This is any kind of breathing that creates resistance to the flow of air. Resistance can be created by pursing the lips, placing the tip of the tongue against the inside of the upper teeth, hissing through clenched teeth, or tightening the throat muscles creating a vibrational sound. This can serve as an excellent enhancement to coherent breathing. Practicing resistance breathing results in stronger respiratory muscles over time.
Resistance Breathing Technique: Pursed Lips
Pursing the lips requires shifting the breathing from in the nose to out through the lips. Bring the upper lip down toward the lower lip, leaving a small narrow opening. Broth out slowly through the small space. Sit or lie down. Close your eyes.
Resistance Breathing Technique: Ocean breath (ujjayi)
Entails making the soft sound like the ocean heard inside of a seashell by tightening the muscles at the upper back of the throat. Straw.
Should be done without any straining.
*The detailed descriptions of the Stress Resilience Breathing Practices are shared from The Healing Power of Breath by Richard P. Brown, MD, Patricia L. Gerbarg, MD.*
Nine Cycles of Inhalation and Exhalation
Ancient Tibetan Practice
Compared to mouth breathing, nostril breathing has been found to offer a wide array of benefits. For example, due to the prolonged exhalation, the vagus nerve gets stimulated, resulting in lower blood pressure and heart rate, a lower breathing rate, and decreased body inflammation.
Guided Instruction: Begin by taking a soft inhale, pressing the left nostril closed with the left index finger and exhaling through the right nostril.
Next, inhale through the right nostril, and then switch sides: the left index finger releases the left nostril while the ridge index finger closes the right nostril. Then exhale through the left nostril, inhale through the left nostril, and continue s before, alternating nostrils.
Each inhalation/exhalation through a single nostril counts as one set. Thus, what was just described were two of the nine cycles of sets of breathing.
We repeat this until we have inhaled and exhaled a total of six times—three through each nostril.
Finally, we take three sets of inhalation and exhalation through both nostrils.
(The idea is to inhale and exhale in an elongated and relaxed manner. Always breathe as deeply as possible, pulling the breath down into the abdomen.)
*This detailed description of the Nine Cycles Breathing Practice is shared from The Tibetan Yoga of Breath: Breathing Practices for Healing the Body and Cultivating Wisdom by Anyen Rinpoche & Allison Choying Zangmo*
The Six Healing Exhalations
Ancient Taoist Breathing Practice
The six healing exhalations or sounds should be practiced daily and in order. Each sound should be practiced at least three times. If you have a particular problem associated with a specific organ or emotion, you can spend more time with the associated sound. The practice is simple, can happen in any posture, and focuses on the organ you are working with, sensing that you are inhaling energy directly into that organ. As you exhale using the associated sound, simultaneously sense the toxins or heat in the organ being carried out of your body.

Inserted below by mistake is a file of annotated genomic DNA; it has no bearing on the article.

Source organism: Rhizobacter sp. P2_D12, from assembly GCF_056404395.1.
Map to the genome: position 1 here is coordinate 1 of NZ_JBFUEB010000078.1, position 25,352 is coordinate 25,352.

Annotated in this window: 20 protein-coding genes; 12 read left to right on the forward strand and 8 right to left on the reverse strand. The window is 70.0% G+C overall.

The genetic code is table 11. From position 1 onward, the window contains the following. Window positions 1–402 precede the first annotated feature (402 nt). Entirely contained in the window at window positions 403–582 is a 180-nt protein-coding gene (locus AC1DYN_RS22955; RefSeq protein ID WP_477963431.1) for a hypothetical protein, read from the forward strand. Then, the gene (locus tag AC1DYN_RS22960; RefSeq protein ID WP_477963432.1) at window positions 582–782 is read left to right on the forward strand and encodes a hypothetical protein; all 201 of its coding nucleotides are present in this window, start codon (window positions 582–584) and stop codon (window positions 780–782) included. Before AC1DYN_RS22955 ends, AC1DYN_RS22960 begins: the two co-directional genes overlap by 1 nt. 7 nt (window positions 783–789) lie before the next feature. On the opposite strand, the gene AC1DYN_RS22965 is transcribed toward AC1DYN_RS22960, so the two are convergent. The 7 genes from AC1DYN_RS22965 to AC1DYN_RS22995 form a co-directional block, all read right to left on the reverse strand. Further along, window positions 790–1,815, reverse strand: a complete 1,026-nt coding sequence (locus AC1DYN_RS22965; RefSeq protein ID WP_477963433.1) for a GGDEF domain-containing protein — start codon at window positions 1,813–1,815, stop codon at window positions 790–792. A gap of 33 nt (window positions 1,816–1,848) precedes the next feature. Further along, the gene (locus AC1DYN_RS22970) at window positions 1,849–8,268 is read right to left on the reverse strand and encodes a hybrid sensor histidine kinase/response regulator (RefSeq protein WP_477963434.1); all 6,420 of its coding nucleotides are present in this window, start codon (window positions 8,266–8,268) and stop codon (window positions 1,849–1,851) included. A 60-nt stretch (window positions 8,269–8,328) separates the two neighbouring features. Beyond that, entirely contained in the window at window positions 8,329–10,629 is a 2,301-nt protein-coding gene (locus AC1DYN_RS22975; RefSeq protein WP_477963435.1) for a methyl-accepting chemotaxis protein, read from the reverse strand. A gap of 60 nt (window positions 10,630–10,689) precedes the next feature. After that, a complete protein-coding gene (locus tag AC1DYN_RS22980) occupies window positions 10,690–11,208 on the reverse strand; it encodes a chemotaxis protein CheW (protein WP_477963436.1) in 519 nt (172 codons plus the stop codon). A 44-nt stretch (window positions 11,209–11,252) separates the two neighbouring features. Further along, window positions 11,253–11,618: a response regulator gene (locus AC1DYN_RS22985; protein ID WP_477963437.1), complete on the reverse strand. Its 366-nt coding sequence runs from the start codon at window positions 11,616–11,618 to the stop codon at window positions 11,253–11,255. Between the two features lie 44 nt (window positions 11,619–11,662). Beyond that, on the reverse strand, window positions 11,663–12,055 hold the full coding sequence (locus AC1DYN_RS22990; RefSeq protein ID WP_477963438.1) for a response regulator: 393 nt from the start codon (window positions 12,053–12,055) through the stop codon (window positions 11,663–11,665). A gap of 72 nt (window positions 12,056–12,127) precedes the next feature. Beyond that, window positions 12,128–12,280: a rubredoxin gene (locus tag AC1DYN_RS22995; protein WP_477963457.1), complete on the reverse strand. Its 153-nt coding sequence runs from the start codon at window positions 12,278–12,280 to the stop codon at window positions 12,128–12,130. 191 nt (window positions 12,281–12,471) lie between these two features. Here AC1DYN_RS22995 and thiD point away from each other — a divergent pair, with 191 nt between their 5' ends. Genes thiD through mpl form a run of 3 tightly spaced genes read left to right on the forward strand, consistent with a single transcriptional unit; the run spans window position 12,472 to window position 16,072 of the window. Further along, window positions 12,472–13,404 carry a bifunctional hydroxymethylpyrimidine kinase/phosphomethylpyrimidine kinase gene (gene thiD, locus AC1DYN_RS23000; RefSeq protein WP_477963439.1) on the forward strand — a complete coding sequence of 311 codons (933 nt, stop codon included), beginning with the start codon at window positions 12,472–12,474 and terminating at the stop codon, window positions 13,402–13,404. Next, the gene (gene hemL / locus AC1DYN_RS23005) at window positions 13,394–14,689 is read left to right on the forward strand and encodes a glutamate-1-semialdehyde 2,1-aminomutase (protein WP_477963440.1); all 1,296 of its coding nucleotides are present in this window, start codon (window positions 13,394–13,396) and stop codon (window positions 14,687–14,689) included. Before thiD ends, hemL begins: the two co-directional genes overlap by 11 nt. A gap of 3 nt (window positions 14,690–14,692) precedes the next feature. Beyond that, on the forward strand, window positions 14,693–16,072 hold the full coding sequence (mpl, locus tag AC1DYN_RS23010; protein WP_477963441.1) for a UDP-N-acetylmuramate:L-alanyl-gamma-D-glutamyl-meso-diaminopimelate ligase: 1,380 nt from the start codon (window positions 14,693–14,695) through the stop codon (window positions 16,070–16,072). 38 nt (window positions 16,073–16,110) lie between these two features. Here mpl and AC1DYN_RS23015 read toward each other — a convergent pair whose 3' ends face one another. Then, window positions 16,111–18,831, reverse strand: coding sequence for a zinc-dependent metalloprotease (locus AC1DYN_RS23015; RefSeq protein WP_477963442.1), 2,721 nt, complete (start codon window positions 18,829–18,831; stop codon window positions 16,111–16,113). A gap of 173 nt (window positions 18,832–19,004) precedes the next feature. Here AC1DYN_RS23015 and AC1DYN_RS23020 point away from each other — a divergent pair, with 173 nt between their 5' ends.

(This technique can be performed by anyone at any time. The practice uses the power of sound to help heal the body's organs and transform the negative emotions associated with said organs. This is done through sound frequencies that help cool and detoxify the organs while speeding up the healing process.)
1st sound, “ssssss” (the sound of hissing) -acts on the lungs and colon and is related to the nose. Beneficial for physical problems such as colds, coughs, congestion, and emotional issues like grief or sadness.
2nd sound, “whooo” (blowing out a candle) -acts on the kidneys and bladder and is associated with the ears. Helpful in increasing overall energy and for problems such as cold feet, dizziness, lack of sexual energy, and for emotional issues such as fear.
3rd sound, “shhhh” (quieting sound) -acts on the liver and gall bladder, associated with the eyes. Useful for eye problems, anorexia, vertigo and for helping to transform the emotions of anger and jealousy.
4th sound, “haaa” -acts on the heart and small intestine, and is associated with the tongue. Useful for heart disease, insomnia, ulcerations of the tongue, night sweats, and transforming emotions such as hatred, arrogance, and impatience.
5th sound, “whoo” (guttural, in the back of the throat), acts on the spleen and stomach and is associated with the mouth. Beneficial for digestive problems, mouth ulcerations, muscle atrophy, menstrual disorders, and for transforming worry and anxiety.
6th sound, “heee” (hissed through the teeth) -acts on the triple warmer (the three breathing spaces) to help harmonize the overall energy flow of the body and is said to be effective for sore throats, abdominal distention, and insomnia.
*This detailed description of the Six Healing Exhalations is shared from The TAO of natural breathing: For Health, Well-Being, and Inner Growth by Certified Healing Tao Practitioner, Dennis Lewis.*
*All scientific information is sourced from the above three texts. For a much greater dive into the various healing powers of breath, I highly encourage you check them out!*